But ah! the love and joy will
Stay while Christ, our Lord shall reign.
And hope will light the days until the master comes again.

What of these years that lie behind;
Look back; what there dost see?
"Much of greed, hate and war unkind,
And ignorance" you cry.
"Intolerance is there, I find,
And death is standing nigh".

Don’t you see the glorious light
Born in this dark travail,
As it robs the terror from the night
Of superstition; rends the veil
Of doubt and fear? The might
Of truth and faith prevail!

Much of growth and progress here
Crowned the years that went before.
But why look behind? The years
Ahead are the open door
To progress. have done with tears
And look ahead a few years more.

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Clyde Arthur Russell

I’ve seen the graves of the ancient kings
And the graves of buried hope.
I’ve looked in the eyes of the great and wise,
And the eyes of the listless "dope."
I’ve seen in the heart of the drunken sot,
And the heart of a child that sings,
And that of the woman who’s easy bought
And a million other things.

And here's the lesson life has taught:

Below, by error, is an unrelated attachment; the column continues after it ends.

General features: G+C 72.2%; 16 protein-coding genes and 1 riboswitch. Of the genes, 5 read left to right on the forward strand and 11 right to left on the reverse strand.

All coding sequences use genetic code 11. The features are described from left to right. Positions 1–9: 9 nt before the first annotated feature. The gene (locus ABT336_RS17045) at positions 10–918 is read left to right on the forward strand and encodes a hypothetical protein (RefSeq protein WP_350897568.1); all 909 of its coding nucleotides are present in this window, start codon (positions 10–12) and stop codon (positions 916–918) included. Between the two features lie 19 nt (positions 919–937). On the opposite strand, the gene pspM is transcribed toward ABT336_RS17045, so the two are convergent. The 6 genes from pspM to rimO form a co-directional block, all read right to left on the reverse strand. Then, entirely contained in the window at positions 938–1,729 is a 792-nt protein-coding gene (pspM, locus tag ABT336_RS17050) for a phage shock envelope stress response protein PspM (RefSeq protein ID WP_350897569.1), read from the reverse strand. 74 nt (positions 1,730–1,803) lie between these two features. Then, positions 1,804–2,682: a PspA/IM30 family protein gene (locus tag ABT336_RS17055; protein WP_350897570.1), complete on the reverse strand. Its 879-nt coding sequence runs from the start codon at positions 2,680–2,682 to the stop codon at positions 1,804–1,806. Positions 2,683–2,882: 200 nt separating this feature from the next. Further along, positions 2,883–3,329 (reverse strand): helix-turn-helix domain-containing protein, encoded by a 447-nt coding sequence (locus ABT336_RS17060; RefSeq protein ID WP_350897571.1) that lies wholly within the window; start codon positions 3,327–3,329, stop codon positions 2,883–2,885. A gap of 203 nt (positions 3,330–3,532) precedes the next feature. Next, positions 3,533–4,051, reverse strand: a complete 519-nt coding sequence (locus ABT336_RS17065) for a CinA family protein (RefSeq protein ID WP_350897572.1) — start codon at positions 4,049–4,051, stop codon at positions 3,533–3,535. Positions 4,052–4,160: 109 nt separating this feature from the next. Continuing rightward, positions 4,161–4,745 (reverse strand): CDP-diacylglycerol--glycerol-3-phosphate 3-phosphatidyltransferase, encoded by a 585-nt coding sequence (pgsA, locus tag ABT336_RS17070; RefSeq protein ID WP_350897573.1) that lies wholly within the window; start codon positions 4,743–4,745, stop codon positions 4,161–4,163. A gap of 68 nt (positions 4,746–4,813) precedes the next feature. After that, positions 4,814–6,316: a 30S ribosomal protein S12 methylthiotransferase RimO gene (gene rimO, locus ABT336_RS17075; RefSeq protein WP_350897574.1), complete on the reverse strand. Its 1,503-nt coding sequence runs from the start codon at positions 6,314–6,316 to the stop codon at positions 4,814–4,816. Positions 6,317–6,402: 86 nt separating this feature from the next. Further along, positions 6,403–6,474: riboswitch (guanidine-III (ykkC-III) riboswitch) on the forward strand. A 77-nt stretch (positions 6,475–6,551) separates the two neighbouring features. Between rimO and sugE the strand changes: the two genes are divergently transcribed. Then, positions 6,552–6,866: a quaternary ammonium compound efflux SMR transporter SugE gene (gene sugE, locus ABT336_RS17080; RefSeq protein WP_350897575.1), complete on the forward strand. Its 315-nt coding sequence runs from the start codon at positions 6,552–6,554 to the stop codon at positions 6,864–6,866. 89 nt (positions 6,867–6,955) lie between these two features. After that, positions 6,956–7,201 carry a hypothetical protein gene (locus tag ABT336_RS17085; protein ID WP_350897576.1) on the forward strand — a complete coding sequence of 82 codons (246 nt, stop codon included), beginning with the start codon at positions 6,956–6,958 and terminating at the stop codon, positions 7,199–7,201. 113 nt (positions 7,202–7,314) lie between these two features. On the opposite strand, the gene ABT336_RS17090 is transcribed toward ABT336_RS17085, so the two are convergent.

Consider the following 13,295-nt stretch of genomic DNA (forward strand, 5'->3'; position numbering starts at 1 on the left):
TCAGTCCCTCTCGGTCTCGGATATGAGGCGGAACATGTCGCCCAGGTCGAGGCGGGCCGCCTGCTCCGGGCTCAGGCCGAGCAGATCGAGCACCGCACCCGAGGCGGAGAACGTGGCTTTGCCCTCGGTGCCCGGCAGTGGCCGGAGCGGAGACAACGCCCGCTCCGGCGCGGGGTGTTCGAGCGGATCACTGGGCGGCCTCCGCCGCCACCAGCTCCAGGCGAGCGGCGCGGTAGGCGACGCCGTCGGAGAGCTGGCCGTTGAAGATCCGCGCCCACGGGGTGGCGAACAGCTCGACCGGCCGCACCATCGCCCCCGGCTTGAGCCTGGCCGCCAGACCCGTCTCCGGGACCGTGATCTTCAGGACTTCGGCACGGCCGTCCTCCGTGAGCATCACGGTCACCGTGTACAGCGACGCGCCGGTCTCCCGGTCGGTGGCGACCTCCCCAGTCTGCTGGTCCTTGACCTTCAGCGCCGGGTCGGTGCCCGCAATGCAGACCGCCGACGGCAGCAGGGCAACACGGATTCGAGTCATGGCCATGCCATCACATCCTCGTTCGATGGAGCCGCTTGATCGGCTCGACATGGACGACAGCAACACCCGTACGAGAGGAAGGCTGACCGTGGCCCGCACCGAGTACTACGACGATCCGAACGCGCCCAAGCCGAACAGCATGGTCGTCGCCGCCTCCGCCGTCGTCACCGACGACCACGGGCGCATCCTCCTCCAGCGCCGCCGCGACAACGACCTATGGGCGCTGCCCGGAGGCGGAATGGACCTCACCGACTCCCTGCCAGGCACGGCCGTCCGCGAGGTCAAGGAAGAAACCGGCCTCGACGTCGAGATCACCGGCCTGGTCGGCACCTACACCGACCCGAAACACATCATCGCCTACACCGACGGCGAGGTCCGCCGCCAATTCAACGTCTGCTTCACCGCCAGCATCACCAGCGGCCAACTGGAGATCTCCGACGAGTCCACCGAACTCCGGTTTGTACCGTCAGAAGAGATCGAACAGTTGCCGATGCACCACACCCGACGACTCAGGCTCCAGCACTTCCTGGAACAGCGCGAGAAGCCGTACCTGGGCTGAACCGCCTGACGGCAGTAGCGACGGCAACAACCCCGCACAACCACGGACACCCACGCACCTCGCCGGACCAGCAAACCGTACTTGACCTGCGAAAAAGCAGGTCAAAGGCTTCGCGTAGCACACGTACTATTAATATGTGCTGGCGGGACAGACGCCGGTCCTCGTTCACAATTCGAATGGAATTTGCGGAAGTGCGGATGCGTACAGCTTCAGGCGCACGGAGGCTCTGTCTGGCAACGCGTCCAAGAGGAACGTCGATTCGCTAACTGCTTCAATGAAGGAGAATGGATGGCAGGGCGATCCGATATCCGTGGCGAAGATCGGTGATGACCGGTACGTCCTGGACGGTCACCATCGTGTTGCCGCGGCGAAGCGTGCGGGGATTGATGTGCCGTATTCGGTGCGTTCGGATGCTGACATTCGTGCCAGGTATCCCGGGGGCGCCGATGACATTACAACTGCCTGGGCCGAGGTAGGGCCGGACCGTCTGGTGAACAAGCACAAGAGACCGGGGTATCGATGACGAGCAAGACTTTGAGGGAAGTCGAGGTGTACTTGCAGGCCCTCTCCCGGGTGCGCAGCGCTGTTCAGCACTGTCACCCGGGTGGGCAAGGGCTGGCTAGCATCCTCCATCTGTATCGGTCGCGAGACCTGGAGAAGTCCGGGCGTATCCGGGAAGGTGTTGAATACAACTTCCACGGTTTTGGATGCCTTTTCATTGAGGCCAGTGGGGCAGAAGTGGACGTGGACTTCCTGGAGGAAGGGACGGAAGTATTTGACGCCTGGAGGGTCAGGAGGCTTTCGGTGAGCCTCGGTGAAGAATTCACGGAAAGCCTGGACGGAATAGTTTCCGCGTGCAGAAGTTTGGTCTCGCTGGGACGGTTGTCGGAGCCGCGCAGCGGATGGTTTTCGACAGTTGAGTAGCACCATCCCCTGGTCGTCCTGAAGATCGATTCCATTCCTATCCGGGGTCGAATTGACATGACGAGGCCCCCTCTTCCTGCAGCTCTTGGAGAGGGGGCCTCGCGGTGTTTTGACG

Top know the worst there is
And, without an adverse thought,
Choose the best life has to give.
How can we know what thing is good,
Unless we know what’s bad?
Or know the value of real joy,
Unless we’ve once been sad?

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Clyde Arthur Russell

Written to Bishop Serge J. Lauper, Christmas, 1936 – when Bishop Lauper was moving to San Francisco (From Dimond Ward, Oakland, California).

The builder does not long regret That he must leave the thing he built;
His skill he does not soon forget;
The fight is his and does not wilt.

He leaves, and yet the structure stands;
He wastes no time in wishes vain;
But girds his loins, spits on his hands.
Selects a place and builds again!

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Clyde Arthur Russell

How little we know
Of the men who go
Along the same trail as we;
How little we see
Of the joy or woe
Which in their lives may be!

Do we really care
How others may fare
Whom we meet along the way;